It seems like every few years there is a new disease, viral or bacterial, in nature that seems to scare populace and make them run for the hills. A few years ago it was the anthrax scare caused by terrorist threats and a few powdered filled envelopes. Before that it was H5N1, otherwise known as Bird Flu. Today it is H1N1 or better known as swine flu. Ever since the World Health Organization declared the swine flu to have reached a pandemic stage, people have been looking at coughers and sneezers with wariness and caution. So what if this virus hits Bellevue College like it has Washington State University? Do we have anything planned if there is an outbreak? The answer is: yes we do.
In addition to staying at home when you’re sick, washing your hands and covering your coughs, the school has compiled information for students via http://bellevuecollege.edu/flu/. It addresses the issue of what to do in the event of a swine flu outbreak at BC. “It’s all about minimizing the risk of spreading the disease here at school,” said Maggie Whetsel, director of public safety at BC, “and to help minimize the risk we need information. The evidence so far has shown that most people who get this illness are between the ages of 10 and 19, which should be a big concern for us since there are a lot of those in this school. So please stay home when you’re sick.”
Another problem raised by this potential outbreak is the frightful idea of missing too much school and failing out. This is a tricky problem because it’s not only students who get sick but potentially professors as well. So what happens when you or your teacher gets this virus? “The main idea here is to let teachers know to be more lenient to students who get swine flu and vice versa because no one can really help getting sick,” said Whetsel. “The number one thing for you, as students, to do to avoid a virus related outbreak at school is to make sure you speak to your professors about what to do if you contract swine flu. Get their email and make sure you can contact them if you get sick so you can keep up with what’s going on in class. You can also subscribe to BC’s emergency text alert to get current and up to date information about what’s going on at school.”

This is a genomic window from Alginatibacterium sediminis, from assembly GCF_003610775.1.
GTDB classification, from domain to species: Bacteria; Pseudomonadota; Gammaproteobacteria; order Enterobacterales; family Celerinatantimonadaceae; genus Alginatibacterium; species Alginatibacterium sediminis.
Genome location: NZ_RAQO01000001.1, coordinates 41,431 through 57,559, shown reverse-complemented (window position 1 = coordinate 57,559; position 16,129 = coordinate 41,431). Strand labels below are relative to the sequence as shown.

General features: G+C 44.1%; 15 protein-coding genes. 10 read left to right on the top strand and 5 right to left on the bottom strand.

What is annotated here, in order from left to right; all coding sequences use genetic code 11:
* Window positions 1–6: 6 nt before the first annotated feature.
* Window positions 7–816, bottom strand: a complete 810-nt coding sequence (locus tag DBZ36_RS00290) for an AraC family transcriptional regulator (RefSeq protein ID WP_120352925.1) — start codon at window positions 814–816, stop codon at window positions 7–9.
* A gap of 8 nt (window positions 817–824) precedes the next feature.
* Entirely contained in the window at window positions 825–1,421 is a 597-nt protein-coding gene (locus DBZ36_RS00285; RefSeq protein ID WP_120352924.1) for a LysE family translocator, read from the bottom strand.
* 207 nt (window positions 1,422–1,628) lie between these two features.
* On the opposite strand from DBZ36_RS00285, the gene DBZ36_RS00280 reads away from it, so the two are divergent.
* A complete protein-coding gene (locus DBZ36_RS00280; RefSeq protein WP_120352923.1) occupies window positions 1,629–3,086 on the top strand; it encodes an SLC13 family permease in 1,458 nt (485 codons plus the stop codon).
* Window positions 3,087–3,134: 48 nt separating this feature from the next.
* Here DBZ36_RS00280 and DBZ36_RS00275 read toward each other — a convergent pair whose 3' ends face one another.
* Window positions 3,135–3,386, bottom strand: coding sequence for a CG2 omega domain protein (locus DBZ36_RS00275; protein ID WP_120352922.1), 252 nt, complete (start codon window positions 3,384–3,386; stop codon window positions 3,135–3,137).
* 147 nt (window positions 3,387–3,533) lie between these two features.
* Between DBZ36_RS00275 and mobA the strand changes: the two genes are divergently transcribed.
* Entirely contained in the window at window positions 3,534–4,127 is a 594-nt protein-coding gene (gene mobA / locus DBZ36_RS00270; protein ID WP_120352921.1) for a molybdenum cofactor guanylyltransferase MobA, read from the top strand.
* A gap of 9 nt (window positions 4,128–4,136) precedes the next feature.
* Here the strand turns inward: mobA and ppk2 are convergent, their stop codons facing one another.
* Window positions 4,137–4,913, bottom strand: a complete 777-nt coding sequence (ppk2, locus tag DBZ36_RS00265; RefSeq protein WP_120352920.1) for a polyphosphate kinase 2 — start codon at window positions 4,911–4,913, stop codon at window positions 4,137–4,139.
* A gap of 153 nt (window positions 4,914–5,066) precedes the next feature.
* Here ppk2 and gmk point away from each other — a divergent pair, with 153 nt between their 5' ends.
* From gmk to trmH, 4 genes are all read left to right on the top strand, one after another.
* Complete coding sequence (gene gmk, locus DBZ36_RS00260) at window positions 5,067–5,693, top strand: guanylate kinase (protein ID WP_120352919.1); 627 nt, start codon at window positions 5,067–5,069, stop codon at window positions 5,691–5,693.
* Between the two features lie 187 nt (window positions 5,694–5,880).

Furthermore (and this needs to be repeated), do not feel like you can tough this bug out and simply come to school with a few aspirins or Tylenols in your system. In fact, even when your fever is gone, stay home for at least an additional 24 hours. If you are still coughing, stay home for even longer then that. Recent studies have shown that even though your fever may have dissipated you are still possibly contagious, according to MSNBC news. Nothing spreads a virus quicker than coughing in the middle of a crowded classroom.
Another question begging to be asked is: will the school it shutdown in the event of an outbreak? This depends on a number of things. The school will not shut down if only a few students get sick and can’t come to school. But if too many students are absent because of the virus then the issue will be brought to the attention of either the vice president or president of the administrative office. They are the people who will decide whether or not to close school in the event of an outbreak. So keep yourselves up to date and don’t be afraid to ask questions. Above all, stay healthy!